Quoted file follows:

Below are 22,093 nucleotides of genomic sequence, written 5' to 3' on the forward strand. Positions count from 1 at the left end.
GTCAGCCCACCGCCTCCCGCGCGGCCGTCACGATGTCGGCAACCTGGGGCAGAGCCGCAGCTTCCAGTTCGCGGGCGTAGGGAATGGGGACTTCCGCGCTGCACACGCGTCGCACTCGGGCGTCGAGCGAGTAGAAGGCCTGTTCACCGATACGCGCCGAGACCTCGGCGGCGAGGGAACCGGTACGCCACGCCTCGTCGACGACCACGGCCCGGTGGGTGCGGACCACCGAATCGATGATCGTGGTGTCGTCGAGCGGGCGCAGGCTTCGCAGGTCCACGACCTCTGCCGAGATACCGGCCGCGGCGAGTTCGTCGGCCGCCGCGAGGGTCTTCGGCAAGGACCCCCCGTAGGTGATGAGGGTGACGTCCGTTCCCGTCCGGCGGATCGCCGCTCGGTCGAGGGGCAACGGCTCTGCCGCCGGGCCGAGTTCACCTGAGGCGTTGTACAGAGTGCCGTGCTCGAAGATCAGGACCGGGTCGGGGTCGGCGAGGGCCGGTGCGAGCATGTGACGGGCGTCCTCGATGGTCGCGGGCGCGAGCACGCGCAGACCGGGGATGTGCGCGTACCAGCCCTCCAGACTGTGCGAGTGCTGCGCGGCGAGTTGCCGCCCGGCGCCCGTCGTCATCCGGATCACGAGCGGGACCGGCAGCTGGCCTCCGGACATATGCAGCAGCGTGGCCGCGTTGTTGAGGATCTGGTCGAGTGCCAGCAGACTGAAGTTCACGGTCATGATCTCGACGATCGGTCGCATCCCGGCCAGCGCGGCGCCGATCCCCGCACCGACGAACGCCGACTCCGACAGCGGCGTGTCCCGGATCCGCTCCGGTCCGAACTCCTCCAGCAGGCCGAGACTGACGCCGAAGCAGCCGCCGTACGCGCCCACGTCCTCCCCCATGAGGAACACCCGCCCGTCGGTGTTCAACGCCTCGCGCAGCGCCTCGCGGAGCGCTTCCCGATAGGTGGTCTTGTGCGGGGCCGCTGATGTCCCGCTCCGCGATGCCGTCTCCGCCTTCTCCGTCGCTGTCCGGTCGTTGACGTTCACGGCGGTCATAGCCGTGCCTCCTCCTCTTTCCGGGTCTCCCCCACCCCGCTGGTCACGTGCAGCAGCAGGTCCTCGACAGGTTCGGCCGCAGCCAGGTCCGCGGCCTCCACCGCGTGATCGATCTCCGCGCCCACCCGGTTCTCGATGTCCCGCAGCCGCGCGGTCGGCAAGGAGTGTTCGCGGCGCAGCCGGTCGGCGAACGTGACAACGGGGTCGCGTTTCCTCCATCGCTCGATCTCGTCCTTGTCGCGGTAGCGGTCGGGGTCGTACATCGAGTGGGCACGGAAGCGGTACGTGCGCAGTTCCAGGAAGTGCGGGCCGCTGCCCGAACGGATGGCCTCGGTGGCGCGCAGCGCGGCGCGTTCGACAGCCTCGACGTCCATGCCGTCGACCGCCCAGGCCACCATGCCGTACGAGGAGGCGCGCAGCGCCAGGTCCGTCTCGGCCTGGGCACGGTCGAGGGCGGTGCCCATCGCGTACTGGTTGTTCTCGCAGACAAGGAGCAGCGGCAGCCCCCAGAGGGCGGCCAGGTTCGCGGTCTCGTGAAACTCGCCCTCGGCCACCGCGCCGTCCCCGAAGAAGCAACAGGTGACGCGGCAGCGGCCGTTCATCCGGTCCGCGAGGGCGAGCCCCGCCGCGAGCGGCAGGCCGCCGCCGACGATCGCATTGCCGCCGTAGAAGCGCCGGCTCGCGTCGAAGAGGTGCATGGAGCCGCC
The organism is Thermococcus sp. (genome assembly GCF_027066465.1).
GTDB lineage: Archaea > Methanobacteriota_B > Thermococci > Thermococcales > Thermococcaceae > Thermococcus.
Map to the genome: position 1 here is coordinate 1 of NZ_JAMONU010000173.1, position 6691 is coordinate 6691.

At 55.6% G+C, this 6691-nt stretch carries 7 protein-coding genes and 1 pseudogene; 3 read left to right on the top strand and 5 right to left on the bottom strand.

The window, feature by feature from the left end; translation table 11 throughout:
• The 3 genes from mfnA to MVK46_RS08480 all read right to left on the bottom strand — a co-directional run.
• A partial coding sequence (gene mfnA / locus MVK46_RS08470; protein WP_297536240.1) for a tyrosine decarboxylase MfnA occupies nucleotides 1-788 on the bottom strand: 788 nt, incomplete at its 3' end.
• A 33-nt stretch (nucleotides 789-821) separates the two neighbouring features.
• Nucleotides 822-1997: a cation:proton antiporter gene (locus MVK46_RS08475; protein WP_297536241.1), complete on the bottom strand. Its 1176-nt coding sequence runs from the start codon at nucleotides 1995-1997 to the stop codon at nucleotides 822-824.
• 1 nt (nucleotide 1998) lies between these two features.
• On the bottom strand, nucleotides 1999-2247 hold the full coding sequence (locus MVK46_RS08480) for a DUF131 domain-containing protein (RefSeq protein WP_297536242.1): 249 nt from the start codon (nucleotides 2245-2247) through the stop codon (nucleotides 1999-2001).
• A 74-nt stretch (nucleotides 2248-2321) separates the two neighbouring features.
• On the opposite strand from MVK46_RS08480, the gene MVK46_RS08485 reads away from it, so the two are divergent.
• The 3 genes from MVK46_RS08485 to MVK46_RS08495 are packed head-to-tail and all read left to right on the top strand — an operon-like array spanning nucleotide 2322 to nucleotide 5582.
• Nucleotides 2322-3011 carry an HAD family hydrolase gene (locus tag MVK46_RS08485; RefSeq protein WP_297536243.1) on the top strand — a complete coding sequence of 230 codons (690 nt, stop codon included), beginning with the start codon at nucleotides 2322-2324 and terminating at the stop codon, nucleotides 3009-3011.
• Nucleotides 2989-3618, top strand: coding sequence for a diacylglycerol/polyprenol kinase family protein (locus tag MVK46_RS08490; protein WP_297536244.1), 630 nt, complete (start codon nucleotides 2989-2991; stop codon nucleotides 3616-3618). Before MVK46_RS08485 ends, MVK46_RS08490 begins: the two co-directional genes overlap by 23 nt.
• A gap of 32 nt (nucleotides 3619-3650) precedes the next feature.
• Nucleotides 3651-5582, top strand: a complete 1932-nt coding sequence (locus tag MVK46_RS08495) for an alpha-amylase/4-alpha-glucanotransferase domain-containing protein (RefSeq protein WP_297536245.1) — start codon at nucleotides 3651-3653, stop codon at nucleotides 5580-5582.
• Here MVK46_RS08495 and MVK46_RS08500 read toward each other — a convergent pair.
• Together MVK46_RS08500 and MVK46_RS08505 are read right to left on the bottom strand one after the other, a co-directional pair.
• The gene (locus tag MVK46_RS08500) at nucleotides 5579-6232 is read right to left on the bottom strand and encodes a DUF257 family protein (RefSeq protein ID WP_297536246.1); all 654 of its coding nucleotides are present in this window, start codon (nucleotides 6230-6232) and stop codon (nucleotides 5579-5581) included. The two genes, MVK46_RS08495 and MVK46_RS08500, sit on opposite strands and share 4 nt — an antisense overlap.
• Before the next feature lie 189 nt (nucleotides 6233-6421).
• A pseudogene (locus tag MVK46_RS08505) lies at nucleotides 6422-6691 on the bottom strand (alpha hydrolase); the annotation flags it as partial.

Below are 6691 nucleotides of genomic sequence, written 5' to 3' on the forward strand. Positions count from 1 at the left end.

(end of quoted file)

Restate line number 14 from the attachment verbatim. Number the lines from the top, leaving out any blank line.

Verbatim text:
• A 74-nt stretch (nucleotides 2248-2321) separates the two neighbouring features.